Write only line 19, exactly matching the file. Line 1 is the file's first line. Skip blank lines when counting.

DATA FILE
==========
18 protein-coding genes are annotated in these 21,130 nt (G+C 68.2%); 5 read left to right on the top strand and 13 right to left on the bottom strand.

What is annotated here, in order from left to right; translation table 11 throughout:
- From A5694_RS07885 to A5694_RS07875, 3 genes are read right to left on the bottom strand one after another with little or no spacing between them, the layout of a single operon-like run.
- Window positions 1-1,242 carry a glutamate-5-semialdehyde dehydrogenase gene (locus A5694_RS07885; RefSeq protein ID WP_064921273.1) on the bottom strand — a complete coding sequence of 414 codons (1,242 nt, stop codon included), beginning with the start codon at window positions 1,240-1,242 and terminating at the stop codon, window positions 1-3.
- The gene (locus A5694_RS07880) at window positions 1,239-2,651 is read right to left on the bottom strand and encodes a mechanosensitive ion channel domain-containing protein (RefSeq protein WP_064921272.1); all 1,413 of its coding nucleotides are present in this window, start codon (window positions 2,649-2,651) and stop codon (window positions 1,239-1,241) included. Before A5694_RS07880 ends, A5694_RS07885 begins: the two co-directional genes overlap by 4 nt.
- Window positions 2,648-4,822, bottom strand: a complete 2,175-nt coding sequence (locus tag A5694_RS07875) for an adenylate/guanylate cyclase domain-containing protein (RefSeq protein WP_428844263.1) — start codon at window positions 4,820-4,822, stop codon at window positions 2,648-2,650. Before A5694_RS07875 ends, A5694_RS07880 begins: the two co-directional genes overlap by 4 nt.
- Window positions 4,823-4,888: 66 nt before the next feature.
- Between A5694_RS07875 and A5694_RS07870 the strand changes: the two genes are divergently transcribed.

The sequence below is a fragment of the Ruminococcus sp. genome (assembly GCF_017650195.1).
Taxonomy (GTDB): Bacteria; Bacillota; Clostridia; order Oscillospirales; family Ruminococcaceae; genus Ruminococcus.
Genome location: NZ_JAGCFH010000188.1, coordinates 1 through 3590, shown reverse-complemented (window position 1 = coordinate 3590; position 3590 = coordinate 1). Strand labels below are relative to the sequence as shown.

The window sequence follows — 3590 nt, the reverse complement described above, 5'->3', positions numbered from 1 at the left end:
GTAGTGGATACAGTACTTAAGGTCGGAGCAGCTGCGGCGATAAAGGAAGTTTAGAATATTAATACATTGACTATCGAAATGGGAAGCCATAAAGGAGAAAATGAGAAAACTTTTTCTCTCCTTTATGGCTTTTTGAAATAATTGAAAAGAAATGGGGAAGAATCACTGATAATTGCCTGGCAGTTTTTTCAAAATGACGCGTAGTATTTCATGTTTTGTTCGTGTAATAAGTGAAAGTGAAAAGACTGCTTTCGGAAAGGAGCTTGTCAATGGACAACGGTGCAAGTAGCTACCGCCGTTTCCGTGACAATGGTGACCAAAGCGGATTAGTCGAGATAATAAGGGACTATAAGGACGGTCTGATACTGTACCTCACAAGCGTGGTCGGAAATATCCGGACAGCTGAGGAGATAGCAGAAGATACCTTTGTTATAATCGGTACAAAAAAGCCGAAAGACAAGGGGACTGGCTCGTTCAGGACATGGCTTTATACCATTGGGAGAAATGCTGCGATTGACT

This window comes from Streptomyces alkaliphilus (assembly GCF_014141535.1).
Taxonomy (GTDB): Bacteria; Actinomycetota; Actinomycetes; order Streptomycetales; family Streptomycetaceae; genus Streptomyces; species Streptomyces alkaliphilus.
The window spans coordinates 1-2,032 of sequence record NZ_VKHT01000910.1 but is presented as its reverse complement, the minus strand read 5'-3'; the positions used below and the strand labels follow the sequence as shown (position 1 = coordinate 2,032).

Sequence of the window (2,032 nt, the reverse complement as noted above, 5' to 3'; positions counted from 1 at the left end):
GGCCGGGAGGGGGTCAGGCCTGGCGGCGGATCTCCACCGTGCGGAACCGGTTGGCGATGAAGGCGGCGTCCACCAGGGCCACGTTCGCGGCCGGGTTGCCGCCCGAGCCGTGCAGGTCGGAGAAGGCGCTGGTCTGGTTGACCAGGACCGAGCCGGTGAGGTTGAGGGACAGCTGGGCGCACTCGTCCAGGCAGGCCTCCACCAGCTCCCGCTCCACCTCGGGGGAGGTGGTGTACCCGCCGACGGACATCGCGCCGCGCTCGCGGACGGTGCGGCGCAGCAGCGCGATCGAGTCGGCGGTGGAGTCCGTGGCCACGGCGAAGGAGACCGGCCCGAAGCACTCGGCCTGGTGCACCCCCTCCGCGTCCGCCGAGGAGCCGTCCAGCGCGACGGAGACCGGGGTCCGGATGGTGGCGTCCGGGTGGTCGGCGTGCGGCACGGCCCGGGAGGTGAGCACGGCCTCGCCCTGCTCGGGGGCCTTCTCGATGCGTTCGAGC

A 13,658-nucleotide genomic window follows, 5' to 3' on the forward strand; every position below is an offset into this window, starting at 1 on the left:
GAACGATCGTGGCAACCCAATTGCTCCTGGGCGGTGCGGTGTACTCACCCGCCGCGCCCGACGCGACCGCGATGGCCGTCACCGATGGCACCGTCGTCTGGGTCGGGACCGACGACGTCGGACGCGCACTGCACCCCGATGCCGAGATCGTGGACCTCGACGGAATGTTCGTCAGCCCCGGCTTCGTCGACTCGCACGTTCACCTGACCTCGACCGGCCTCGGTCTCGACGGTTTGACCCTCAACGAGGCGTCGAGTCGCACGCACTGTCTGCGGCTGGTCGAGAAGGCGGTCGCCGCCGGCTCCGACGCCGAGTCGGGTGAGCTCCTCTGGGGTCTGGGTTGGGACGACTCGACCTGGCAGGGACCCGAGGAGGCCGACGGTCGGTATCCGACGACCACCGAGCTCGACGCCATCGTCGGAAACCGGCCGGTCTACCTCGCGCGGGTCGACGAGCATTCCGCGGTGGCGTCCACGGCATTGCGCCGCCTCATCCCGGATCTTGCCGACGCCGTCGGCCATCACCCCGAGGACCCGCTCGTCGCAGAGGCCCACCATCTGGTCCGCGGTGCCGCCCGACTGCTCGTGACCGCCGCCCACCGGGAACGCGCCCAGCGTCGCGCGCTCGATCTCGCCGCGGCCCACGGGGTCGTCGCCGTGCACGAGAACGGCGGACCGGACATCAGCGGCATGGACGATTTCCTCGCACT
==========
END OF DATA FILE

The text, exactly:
A 13,658-nucleotide genomic window follows, 5' to 3' on the forward strand; every position below is an offset into this window, starting at 1 on the left: